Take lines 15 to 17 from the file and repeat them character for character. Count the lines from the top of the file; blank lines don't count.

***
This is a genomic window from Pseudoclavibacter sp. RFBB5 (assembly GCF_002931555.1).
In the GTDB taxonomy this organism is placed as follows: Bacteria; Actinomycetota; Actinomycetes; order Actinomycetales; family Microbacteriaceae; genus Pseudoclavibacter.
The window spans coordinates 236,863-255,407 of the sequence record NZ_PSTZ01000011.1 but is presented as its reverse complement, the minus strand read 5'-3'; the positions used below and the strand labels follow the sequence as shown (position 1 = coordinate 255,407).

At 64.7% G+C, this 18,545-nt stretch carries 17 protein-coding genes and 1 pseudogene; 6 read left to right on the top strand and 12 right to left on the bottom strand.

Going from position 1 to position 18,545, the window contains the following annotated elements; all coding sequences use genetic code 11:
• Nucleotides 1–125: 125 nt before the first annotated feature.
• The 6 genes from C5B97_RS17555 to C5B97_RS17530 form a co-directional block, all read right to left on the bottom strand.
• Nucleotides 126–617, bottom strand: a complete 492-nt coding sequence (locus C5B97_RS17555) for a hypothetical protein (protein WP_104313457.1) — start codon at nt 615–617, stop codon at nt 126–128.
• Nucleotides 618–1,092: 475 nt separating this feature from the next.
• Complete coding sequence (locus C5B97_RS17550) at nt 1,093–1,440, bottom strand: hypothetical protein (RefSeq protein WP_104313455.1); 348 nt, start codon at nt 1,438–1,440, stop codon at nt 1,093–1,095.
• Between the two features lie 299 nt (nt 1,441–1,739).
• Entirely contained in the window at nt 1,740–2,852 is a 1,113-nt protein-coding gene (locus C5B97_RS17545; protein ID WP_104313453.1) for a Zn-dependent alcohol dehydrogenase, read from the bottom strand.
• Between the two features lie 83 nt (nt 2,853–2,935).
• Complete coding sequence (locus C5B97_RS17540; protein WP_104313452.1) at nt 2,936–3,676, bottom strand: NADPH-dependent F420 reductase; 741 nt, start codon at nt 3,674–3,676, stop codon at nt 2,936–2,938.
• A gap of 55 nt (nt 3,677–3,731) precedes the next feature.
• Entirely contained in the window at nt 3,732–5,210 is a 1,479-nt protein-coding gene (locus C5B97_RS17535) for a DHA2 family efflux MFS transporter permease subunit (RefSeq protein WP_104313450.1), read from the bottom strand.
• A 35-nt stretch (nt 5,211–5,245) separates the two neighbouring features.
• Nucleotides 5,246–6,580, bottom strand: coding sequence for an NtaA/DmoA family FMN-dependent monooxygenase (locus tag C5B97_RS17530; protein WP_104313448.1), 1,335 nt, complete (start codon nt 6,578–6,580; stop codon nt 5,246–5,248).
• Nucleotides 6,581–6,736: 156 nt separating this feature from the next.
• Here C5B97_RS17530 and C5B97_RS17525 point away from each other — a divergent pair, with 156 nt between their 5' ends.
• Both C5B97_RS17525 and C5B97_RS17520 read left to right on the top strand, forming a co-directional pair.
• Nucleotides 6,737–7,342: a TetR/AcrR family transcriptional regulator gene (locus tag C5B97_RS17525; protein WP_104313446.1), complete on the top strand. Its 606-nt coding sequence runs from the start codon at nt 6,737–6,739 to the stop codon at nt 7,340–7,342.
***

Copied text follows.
• A gap of 55 nt (nt 3,677–3,731) precedes the next feature.
• Entirely contained in the window at nt 3,732–5,210 is a 1,479-nt protein-coding gene (locus C5B97_RS17535) for a DHA2 family efflux MFS transporter permease subunit (RefSeq protein WP_104313450.1), read from the bottom strand.
• A 35-nt stretch (nt 5,211–5,245) separates the two neighbouring features.